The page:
Rating: 95+
JS 95
James Suckling
The softness and finesse to this are indeed impressive with blackberry and blackcurrant character. Full-bodied, dense and polished. Lovely texture and length. It builds on the palate. Clearly better in 2015. This is the first year in from the new cellar.
Barrel Sample: 94-95 Points
D 95
Decanter
The first vintage made in Château Beychevelle’s brand new cellar; the combination of great weather and technical advances deliver a brilliant wine full of brooding dark cassis fruits, pushed onwards and upwards by confident tannins. You can feel the benefit from the new smaller-sized stainless steel vats, which allow for better plot work. The Beychevelle winemaking team now have 100 different lots to choose from for the blend – double the amount they had before. Consequently, the wine has precision, complexity and layers. Malolactic fermentation in the barrels, plus no racking until the moment of bottling, also helped deliver the richness and weight that strikes across the palate. One of the most impressive Beychevelles in years. 1% Cabernet Franc rounds out the blend.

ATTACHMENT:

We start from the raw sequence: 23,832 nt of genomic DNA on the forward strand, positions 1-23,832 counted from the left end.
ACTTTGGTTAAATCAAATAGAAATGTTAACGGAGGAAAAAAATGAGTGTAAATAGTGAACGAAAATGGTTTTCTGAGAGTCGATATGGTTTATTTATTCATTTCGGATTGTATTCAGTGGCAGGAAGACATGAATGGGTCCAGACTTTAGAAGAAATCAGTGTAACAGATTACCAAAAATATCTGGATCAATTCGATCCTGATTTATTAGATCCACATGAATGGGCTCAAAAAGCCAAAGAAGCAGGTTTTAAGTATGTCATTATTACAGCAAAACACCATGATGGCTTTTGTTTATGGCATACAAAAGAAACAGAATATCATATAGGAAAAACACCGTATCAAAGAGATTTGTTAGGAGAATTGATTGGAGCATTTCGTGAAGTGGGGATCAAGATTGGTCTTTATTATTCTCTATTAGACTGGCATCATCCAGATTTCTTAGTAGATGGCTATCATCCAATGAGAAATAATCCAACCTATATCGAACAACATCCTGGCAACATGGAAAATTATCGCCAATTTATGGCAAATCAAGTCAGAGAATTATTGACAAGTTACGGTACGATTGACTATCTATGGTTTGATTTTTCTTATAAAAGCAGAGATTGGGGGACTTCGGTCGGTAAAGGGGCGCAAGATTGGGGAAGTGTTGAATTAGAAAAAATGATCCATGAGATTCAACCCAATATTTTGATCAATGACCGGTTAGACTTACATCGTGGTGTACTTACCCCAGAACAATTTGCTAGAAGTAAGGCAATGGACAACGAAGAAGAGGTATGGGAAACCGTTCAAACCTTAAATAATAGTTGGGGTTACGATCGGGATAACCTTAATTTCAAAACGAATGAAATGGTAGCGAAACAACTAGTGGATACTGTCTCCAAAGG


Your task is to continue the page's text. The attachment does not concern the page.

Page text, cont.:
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Chateau Beychevelle

Chateau Beychevelle

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Chateau Beychevelle, St. Julien, Bordeaux, France
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Chateau Beychevelle, A prestigious Cru Classe whose character has been forged by three centuries of history... Nowhere does the word Château in its noblest sense ring as true as it does at Beychevelle.

The elegance of its classical architecture makes it a jewel in the crown of the Médoc, coveted since its creation by the powerful families who have successively marked the economic, political and cultural life of Bordeaux and the regio.

St-Julien